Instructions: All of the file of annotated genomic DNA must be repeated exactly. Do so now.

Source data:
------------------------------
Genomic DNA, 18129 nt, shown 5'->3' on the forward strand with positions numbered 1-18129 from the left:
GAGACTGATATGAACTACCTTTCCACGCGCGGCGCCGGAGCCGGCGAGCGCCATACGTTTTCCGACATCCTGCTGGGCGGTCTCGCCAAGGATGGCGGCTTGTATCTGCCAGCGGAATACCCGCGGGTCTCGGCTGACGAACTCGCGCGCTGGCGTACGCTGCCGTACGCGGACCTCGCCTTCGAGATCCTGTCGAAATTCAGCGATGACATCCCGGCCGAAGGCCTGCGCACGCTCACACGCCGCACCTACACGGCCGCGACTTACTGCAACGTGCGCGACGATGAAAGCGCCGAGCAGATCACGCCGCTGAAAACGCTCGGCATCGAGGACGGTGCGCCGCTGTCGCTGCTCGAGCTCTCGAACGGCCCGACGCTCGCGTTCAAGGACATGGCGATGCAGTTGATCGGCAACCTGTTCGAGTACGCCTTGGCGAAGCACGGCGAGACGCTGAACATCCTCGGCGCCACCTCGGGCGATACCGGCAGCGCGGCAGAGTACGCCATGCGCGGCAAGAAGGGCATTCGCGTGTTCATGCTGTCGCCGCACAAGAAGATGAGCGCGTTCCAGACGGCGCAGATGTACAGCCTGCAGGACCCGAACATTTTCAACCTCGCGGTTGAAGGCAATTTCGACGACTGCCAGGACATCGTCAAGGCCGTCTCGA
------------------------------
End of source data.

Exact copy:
Genomic DNA, 18129 nt, shown 5'->3' on the forward strand with positions numbered 1-18129 from the left:
GAGACTGATATGAACTACCTTTCCACGCGCGGCGCCGGAGCCGGCGAGCGCCATACGTTTTCCGACATCCTGCTGGGCGGTCTCGCCAAGGATGGCGGCTTGTATCTGCCAGCGGAATACCCGCGGGTCTCGGCTGACGAACTCGCGCGCTGGCGTACGCTGCCGTACGCGGACCTCGCCTTCGAGATCCTGTCGAAATTCAGCGATGACATCCCGGCCGAAGGCCTGCGCACGCTCACACGCCGCACCTACACGGCCGCGACTTACTGCAACGTGCGCGACGATGAAAGCGCCGAGCAGATCACGCCGCTGAAAACGCTCGGCATCGAGGACGGTGCGCCGCTGTCGCTGCTCGAGCTCTCGAACGGCCCGACGCTCGCGTTCAAGGACATGGCGATGCAGTTGATCGGCAACCTGTTCGAGTACGCCTTGGCGAAGCACGGCGAGACGCTGAACATCCTCGGCGCCACCTCGGGCGATACCGGCAGCGCGGCAGAGTACGCCATGCGCGGCAAGAAGGGCATTCGCGTGTTCATGCTGTCGCCGCACAAGAAGATGAGCGCGTTCCAGACGGCGCAGATGTACAGCCTGCAGGACCCGAACATTTTCAACCTCGCGGTTGAAGGCAATTTCGACGACTGCCAGGACATCGTCAAGGCCGTCTCGA